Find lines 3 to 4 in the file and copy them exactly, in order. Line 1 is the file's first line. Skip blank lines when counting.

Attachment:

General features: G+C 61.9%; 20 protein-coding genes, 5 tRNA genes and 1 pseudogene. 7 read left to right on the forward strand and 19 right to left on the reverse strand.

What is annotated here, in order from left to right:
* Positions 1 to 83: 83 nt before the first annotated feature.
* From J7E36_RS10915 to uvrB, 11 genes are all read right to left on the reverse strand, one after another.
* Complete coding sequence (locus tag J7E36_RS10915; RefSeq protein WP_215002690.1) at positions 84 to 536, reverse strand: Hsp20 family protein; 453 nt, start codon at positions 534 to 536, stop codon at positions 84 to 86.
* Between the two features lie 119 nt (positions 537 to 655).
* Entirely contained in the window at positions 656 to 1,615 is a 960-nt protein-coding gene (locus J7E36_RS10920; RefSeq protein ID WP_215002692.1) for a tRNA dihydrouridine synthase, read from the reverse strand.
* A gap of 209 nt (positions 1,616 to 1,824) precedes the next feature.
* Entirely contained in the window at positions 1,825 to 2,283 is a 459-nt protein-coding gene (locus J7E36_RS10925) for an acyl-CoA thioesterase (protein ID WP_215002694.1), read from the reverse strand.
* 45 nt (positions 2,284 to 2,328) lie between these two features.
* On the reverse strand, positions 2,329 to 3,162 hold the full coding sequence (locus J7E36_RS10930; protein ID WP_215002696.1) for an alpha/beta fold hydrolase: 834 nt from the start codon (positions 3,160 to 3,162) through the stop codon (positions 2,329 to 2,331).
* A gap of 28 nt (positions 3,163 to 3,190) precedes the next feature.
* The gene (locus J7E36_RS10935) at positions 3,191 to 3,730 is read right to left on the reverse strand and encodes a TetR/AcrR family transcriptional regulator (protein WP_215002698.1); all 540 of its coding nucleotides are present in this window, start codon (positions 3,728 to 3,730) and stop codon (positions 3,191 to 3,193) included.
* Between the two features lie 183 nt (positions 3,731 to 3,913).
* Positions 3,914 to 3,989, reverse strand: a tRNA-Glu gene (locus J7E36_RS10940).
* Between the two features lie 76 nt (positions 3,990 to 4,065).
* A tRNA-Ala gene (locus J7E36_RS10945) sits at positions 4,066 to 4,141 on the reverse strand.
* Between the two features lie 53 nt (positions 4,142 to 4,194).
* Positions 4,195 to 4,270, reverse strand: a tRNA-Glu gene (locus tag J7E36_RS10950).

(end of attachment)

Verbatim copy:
* Positions 1 to 83: 83 nt before the first annotated feature.
* From J7E36_RS10915 to uvrB, 11 genes are all read right to left on the reverse strand, one after another.